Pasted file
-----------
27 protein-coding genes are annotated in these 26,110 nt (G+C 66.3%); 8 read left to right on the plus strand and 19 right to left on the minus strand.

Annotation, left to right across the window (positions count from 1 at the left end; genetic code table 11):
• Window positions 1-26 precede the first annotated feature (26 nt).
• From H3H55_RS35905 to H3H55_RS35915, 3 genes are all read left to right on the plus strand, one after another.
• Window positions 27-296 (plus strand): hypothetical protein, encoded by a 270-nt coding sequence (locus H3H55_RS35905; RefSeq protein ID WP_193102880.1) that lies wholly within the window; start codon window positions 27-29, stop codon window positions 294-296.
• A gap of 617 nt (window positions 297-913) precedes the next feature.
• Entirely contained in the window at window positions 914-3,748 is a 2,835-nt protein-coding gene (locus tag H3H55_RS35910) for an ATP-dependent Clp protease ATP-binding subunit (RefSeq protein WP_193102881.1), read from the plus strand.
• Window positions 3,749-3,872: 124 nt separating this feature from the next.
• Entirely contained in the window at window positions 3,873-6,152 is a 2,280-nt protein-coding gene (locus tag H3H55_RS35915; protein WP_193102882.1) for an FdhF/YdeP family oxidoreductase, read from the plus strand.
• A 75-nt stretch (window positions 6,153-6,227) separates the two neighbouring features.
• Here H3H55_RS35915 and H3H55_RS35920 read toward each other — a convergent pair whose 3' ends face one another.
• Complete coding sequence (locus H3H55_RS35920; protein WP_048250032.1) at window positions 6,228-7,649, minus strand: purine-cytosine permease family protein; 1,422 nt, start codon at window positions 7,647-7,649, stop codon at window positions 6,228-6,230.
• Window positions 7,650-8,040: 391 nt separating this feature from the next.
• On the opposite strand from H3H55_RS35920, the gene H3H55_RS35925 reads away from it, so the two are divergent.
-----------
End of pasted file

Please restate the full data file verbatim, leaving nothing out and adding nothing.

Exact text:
27 protein-coding genes are annotated in these 26,110 nt (G+C 66.3%); 8 read left to right on the plus strand and 19 right to left on the minus strand.

Annotation, left to right across the window (positions count from 1 at the left end; genetic code table 11):
• Window positions 1-26 precede the first annotated feature (26 nt).
• From H3H55_RS35905 to H3H55_RS35915, 3 genes are all read left to right on the plus strand, one after another.
• Window positions 27-296 (plus strand): hypothetical protein, encoded by a 270-nt coding sequence (locus H3H55_RS35905; RefSeq protein ID WP_193102880.1) that lies wholly within the window; start codon window positions 27-29, stop codon window positions 294-296.
• A gap of 617 nt (window positions 297-913) precedes the next feature.
• Entirely contained in the window at window positions 914-3,748 is a 2,835-nt protein-coding gene (locus tag H3H55_RS35910) for an ATP-dependent Clp protease ATP-binding subunit (RefSeq protein WP_193102881.1), read from the plus strand.
• Window positions 3,749-3,872: 124 nt separating this feature from the next.
• Entirely contained in the window at window positions 3,873-6,152 is a 2,280-nt protein-coding gene (locus tag H3H55_RS35915; protein WP_193102882.1) for an FdhF/YdeP family oxidoreductase, read from the plus strand.
• A 75-nt stretch (window positions 6,153-6,227) separates the two neighbouring features.
• Here H3H55_RS35915 and H3H55_RS35920 read toward each other — a convergent pair whose 3' ends face one another.
• Complete coding sequence (locus H3H55_RS35920; protein WP_048250032.1) at window positions 6,228-7,649, minus strand: purine-cytosine permease family protein; 1,422 nt, start codon at window positions 7,647-7,649, stop codon at window positions 6,228-6,230.
• Window positions 7,650-8,040: 391 nt separating this feature from the next.
• On the opposite strand from H3H55_RS35920, the gene H3H55_RS35925 reads away from it, so the two are divergent.